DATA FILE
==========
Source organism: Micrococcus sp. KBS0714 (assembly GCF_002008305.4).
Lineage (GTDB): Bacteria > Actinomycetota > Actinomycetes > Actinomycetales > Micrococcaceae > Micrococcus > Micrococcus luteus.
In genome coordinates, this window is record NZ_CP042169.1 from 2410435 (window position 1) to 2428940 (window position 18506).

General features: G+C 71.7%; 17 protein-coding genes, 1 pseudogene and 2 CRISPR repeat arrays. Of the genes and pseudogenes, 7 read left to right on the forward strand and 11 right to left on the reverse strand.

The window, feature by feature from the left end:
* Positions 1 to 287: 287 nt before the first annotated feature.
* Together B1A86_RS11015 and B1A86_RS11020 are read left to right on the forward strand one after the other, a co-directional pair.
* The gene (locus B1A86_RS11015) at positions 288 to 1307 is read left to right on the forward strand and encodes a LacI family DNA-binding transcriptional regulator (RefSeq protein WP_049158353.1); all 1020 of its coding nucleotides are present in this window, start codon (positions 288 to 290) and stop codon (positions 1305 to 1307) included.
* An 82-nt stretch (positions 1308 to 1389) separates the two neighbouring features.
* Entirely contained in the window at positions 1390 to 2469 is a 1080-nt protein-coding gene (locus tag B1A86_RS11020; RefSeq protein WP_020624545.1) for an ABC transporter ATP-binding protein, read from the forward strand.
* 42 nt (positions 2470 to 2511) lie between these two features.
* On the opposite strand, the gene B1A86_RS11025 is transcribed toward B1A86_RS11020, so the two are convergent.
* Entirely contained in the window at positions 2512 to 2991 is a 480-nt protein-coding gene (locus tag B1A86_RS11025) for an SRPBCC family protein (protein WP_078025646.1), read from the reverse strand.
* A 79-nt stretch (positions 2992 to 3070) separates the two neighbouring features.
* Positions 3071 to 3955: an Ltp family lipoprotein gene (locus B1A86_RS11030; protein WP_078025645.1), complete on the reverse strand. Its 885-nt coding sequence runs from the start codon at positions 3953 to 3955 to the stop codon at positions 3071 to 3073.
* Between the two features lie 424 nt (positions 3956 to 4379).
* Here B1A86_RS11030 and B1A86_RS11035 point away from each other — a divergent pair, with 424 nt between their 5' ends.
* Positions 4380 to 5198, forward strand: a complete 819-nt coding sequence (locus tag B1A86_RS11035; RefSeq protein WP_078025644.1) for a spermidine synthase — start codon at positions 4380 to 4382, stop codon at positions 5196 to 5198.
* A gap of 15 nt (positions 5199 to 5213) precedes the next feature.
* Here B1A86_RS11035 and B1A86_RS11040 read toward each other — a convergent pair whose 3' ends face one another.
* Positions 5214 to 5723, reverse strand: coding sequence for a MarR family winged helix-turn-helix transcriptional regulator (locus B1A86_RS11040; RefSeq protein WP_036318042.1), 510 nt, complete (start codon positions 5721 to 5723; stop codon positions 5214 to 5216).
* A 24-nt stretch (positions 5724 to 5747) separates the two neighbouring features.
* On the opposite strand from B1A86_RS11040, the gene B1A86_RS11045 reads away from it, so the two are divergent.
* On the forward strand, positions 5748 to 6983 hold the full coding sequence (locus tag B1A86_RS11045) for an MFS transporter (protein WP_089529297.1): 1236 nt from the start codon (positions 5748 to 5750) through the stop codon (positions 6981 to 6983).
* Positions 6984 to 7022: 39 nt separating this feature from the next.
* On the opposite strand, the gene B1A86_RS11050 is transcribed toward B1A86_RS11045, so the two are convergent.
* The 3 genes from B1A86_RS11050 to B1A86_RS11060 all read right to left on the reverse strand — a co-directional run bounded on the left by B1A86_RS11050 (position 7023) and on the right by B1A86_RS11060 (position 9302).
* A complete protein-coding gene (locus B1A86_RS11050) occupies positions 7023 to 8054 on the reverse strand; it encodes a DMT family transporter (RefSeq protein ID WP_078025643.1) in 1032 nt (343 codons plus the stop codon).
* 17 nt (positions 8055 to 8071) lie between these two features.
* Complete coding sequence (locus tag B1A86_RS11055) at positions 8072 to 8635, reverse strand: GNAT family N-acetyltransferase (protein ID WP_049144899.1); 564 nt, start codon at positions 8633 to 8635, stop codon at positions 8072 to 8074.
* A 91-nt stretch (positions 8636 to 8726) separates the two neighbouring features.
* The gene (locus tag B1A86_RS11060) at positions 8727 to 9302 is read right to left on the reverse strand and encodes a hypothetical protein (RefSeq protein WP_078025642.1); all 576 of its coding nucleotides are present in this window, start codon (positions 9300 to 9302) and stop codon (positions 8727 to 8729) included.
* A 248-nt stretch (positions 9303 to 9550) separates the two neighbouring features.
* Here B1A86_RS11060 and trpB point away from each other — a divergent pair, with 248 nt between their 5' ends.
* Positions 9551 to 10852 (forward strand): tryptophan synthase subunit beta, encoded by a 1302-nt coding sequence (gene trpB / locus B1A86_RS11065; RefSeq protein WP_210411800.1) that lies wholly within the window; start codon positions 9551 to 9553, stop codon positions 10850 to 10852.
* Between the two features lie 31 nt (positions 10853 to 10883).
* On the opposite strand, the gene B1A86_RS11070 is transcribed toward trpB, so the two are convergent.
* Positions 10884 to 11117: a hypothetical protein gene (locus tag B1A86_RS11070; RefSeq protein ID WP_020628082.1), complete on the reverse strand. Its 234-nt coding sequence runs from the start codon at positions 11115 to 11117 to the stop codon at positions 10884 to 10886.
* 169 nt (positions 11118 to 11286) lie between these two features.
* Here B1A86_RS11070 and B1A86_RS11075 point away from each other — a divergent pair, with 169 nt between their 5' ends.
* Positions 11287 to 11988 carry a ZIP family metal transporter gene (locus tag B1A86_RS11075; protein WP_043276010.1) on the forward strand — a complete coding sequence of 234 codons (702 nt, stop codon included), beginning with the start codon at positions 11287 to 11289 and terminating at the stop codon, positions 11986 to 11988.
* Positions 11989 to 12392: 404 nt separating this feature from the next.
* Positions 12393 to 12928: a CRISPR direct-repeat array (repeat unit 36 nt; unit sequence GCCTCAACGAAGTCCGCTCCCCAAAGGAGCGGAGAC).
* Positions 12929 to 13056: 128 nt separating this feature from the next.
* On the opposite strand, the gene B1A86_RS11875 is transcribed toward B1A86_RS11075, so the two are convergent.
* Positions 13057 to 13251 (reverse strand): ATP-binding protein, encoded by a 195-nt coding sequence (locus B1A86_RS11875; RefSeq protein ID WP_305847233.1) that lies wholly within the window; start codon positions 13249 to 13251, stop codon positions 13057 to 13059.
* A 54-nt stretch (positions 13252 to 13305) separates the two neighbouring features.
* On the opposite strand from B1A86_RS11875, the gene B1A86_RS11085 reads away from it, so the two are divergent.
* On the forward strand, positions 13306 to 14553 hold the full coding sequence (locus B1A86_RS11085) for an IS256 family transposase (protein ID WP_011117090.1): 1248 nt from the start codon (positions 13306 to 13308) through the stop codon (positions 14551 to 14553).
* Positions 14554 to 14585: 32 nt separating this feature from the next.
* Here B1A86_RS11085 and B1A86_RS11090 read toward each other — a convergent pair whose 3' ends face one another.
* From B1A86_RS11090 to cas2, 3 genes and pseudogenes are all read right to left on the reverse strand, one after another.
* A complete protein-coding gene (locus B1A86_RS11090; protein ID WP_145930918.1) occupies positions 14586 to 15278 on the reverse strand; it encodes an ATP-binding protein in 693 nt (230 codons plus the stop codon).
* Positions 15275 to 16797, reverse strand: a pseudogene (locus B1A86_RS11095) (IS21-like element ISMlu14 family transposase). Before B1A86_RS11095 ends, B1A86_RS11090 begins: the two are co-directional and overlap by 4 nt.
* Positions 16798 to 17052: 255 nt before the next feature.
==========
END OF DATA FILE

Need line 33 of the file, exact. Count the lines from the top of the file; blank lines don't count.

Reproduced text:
* A 248-nt stretch (positions 9303 to 9550) separates the two neighbouring features.